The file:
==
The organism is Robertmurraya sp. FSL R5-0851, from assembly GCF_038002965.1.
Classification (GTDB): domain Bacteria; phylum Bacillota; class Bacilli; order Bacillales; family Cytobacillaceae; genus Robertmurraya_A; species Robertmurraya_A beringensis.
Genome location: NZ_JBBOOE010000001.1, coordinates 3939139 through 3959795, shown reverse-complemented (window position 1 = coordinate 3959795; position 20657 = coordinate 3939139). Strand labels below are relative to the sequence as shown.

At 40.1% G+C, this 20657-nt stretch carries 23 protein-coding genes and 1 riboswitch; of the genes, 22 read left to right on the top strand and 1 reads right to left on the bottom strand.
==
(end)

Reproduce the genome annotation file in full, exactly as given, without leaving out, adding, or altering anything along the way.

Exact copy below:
The organism is Robertmurraya sp. FSL R5-0851, from assembly GCF_038002965.1.
Classification (GTDB): domain Bacteria; phylum Bacillota; class Bacilli; order Bacillales; family Cytobacillaceae; genus Robertmurraya_A; species Robertmurraya_A beringensis.
Genome location: NZ_JBBOOE010000001.1, coordinates 3939139 through 3959795, shown reverse-complemented (window position 1 = coordinate 3959795; position 20657 = coordinate 3939139). Strand labels below are relative to the sequence as shown.

At 40.1% G+C, this 20657-nt stretch carries 23 protein-coding genes and 1 riboswitch; of the genes, 22 read left to right on the top strand and 1 reads right to left on the bottom strand.